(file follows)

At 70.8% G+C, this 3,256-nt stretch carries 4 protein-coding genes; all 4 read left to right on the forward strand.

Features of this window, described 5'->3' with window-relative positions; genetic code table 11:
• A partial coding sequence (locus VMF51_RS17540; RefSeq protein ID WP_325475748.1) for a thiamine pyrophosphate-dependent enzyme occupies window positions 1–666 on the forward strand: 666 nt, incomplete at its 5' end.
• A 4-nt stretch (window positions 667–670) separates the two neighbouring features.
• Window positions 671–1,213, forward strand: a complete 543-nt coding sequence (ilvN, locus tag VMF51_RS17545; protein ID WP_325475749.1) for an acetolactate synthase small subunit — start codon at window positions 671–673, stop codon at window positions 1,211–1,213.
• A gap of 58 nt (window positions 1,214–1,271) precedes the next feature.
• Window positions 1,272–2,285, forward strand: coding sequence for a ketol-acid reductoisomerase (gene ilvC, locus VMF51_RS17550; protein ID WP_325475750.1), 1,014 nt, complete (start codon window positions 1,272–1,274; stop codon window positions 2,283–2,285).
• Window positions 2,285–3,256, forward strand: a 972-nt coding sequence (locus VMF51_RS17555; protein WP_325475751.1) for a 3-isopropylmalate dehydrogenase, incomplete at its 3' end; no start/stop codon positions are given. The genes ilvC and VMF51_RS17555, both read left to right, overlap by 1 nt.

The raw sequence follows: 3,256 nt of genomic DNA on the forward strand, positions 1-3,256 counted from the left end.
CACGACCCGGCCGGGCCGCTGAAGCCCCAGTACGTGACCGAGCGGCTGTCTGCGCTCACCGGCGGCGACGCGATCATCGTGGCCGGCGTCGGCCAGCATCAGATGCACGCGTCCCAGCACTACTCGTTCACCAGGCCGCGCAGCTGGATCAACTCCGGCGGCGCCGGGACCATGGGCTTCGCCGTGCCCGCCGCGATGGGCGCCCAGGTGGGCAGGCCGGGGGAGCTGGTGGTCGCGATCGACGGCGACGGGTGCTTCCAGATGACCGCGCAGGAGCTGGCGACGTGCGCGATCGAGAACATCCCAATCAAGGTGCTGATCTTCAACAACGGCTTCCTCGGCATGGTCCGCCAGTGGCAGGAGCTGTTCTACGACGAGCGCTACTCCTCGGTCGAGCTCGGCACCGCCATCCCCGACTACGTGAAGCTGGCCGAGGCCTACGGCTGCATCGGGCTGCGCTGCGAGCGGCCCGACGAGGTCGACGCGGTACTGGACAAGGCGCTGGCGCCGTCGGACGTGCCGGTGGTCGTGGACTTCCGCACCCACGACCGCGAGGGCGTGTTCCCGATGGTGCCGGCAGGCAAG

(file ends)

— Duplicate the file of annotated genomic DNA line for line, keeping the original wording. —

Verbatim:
At 70.8% G+C, this 3,256-nt stretch carries 4 protein-coding genes; all 4 read left to right on the forward strand.

Features of this window, described 5'->3' with window-relative positions; genetic code table 11:
• A partial coding sequence (locus VMF51_RS17540; RefSeq protein ID WP_325475748.1) for a thiamine pyrophosphate-dependent enzyme occupies window positions 1–666 on the forward strand: 666 nt, incomplete at its 5' end.
• A 4-nt stretch (window positions 667–670) separates the two neighbouring features.
• Window positions 671–1,213, forward strand: a complete 543-nt coding sequence (ilvN, locus tag VMF51_RS17545; protein ID WP_325475749.1) for an acetolactate synthase small subunit — start codon at window positions 671–673, stop codon at window positions 1,211–1,213.
• A gap of 58 nt (window positions 1,214–1,271) precedes the next feature.
• Window positions 1,272–2,285, forward strand: coding sequence for a ketol-acid reductoisomerase (gene ilvC, locus VMF51_RS17550; protein ID WP_325475750.1), 1,014 nt, complete (start codon window positions 1,272–1,274; stop codon window positions 2,283–2,285).
• Window positions 2,285–3,256, forward strand: a 972-nt coding sequence (locus VMF51_RS17555; protein WP_325475751.1) for a 3-isopropylmalate dehydrogenase, incomplete at its 3' end; no start/stop codon positions are given. The genes ilvC and VMF51_RS17555, both read left to right, overlap by 1 nt.

The raw sequence follows: 3,256 nt of genomic DNA on the forward strand, positions 1-3,256 counted from the left end.
CACGACCCGGCCGGGCCGCTGAAGCCCCAGTACGTGACCGAGCGGCTGTCTGCGCTCACCGGCGGCGACGCGATCATCGTGGCCGGCGTCGGCCAGCATCAGATGCACGCGTCCCAGCACTACTCGTTCACCAGGCCGCGCAGCTGGATCAACTCCGGCGGCGCCGGGACCATGGGCTTCGCCGTGCCCGCCGCGATGGGCGCCCAGGTGGGCAGGCCGGGGGAGCTGGTGGTCGCGATCGACGGCGACGGGTGCTTCCAGATGACCGCGCAGGAGCTGGCGACGTGCGCGATCGAGAACATCCCAATCAAGGTGCTGATCTTCAACAACGGCTTCCTCGGCATGGTCCGCCAGTGGCAGGAGCTGTTCTACGACGAGCGCTACTCCTCGGTCGAGCTCGGCACCGCCATCCCCGACTACGTGAAGCTGGCCGAGGCCTACGGCTGCATCGGGCTGCGCTGCGAGCGGCCCGACGAGGTCGACGCGGTACTGGACAAGGCGCTGGCGCCGTCGGACGTGCCGGTGGTCGTGGACTTCCGCACCCACGACCGCGAGGGCGTGTTCCCGATGGTGCCGGCAGGCAAG